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Prof. George H. Miley
local time: 2021-06-22 10:00 (-05:00 DST)
Prof. George H. Miley (Abstracts)
Titles Abstracts Details
  • Advanced NaBH4/H2O2 Fuel Cell for Space Applications (2009) [Updated 1 decade ago]

    Fuel cells have played an important role in NASA's space program starting with the Gemini space program. However, improved fuel cell performance will be needed to enable demanding future missions. An advanced fuel cell (FC) using liquid fuel and oxidizer is being developed by U of IL/ NPL team to provide air independence and to achieve higher power densities than normal H2/O2 fuel cells (Lou et al., 2008; Miley, 2007). Hydrogen peroxide (H2O2) is used in this FC directly at the cathode (Lou and Miley, 2004). Either of two types of reactant, namely a gas-phase hydrogen or an aqueous NaBH4 solution, is utilized as fuel at the anode. Experiments with both 10-W single cells and 500-W stacks demonstrate that the direct utilization of H2O2 and NaBH4 at the electrodes result in >30% higher voltage output compared to the ordinary H2/O2 FC (Miley, 2007). Further, the use of this combination of all liquid fuels provides - from an operational point of view - significant advantages (ease of storage, reduced pumping requirements, simplified heat removal). This design is inherently compact compared to other fuel cells that use gas phase reactants. This results in a high overall system (including fuel tanks, pumps and piping, waste heat radiator) power density. Further, work is in progress on a regenerative version which uses an electrical input, e.g. from power lines or a solar panel to regenerate reactants.

    Experimental results to date and design studies confirm the original motivation that this new type of fuel cell offers great potential for enabling aggressive next set missions. This type of fuel cell also has the advantage that it can scale over a wide range of powers. Thus, it becomes a viable candidate for use in satellites, for component power in spacecraft, rovers, and base power. Since the NaBH4 fuel can be shipped as a compact solid and mixed with a small amount of startup water (e.g. initial water from indigenous sources), additional operational water is recycled from that generated in the cell reactions. This conservation of water removes the need to transport water to the fuel cell greatly simplifying operational logistics. The fuel supply and water strategy will be discussed in detail in the presentation.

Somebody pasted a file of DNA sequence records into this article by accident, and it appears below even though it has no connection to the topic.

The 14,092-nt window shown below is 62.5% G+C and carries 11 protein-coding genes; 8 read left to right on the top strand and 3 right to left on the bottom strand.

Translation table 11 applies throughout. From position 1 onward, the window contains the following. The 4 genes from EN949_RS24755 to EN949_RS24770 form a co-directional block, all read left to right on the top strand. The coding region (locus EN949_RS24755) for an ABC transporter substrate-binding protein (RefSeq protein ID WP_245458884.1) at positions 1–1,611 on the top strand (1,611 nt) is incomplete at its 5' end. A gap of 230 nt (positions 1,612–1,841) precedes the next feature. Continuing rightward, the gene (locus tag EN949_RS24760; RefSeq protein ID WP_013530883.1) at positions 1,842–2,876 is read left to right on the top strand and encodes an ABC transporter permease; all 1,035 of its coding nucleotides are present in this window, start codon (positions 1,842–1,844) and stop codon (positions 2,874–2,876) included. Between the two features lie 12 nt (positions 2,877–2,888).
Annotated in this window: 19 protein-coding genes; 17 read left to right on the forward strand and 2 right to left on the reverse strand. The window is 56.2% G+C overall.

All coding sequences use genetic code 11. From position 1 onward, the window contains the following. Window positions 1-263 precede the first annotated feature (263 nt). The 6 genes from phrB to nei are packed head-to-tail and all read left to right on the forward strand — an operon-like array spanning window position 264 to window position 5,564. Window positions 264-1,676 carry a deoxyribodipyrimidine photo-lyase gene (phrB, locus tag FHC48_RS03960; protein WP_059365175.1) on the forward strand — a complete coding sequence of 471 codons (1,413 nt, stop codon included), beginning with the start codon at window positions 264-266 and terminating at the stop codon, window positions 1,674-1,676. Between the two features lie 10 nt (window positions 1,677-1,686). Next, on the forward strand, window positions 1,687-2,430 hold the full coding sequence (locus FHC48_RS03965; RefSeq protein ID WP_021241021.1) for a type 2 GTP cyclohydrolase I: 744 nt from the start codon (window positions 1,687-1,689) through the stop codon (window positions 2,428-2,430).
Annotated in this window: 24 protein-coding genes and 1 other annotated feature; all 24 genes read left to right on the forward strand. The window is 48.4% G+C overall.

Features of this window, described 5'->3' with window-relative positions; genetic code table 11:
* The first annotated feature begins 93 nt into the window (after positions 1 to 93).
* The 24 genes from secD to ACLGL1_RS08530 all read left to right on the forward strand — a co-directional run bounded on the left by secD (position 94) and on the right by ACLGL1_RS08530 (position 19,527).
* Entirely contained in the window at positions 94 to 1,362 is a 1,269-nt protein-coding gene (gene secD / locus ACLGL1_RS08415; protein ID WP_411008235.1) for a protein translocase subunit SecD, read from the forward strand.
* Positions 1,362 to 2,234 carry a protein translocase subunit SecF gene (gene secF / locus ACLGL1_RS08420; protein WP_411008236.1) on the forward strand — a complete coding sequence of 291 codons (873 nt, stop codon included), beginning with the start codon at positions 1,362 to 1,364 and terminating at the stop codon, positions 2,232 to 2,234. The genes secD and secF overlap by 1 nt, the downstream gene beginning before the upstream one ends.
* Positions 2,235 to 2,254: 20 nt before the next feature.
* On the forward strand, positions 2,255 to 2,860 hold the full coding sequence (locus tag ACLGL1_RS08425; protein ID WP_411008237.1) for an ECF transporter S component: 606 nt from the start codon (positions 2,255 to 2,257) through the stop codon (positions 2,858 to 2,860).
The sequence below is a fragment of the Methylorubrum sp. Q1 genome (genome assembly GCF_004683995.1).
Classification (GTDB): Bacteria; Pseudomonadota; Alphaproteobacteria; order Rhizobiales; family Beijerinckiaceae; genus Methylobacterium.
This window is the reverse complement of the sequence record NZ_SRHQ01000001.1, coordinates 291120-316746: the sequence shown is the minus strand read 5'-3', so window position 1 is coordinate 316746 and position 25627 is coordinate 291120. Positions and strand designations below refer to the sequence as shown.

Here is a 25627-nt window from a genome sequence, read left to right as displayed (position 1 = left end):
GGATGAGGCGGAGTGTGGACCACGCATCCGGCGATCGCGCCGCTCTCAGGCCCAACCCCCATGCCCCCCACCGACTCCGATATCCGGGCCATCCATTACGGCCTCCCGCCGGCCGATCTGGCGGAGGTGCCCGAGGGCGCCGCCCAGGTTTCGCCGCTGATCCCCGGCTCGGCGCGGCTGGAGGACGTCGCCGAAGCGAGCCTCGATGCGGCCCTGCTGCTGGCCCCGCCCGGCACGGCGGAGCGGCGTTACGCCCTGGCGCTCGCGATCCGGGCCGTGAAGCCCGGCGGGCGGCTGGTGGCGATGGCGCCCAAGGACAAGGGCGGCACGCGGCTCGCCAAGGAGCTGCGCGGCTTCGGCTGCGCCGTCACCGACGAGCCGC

• IEC Thrusters for Space Probe Applications and Propulsion (2009) [Updated 1 decade ago]

    Earlier conceptual design studies (Bussard, 1990; Miley et al., 1998; Burton et al., 2003) have described Inertial Electrostatic Confinement (IEC) fusion propulsion to provide a high-power density fusion propulsion system capable of aggressive deep space missions. However, this requires large multi-GW thrusters and a long term development program. As a first step towards this goal, a progression of near-term IEC thrusters, stating with a 1 -10 kWe electrically-driven IEC jet thruster for satellites are considered here. The initial electrically-powered unit uses a novel multi-jet plasma thruster based on spherical IEC technology with electrical input power from a solar panel. In this spherical configuration, Xe ions are generated and accelerated towards the center of double concentric spherical grids. An electrostatic potential well structure is created in the central region, providing ion trapping. Several enlarged grid opening extract intense quasi-neutral plasma jets. A variable specific impulse in the range of 1000-4000 seconds is achieved by adjusting the grid potential. This design provides high maneuverability for satellite and small space probe operations. The multiple jets, combined with gimbaled auxiliary equipment, provide precision changes in thrust direction. The IEC electrical efficiency can match or exceed efficiencies of conventional Hall Current Thrusters (HCTs) while offering advantages such as reduced grid erosion (long life time), reduced propellant leakage losses (reduced fuel storage), and a very high power-to-weight ratio. The unit is ideally suited for probing missions. The primary propulsive jet enables delicate maneuvering close to an object. Then simply opening a second jet offset 180 degrees from the propulsion one provides a ?plasma analytic probe? for interrogation of the object.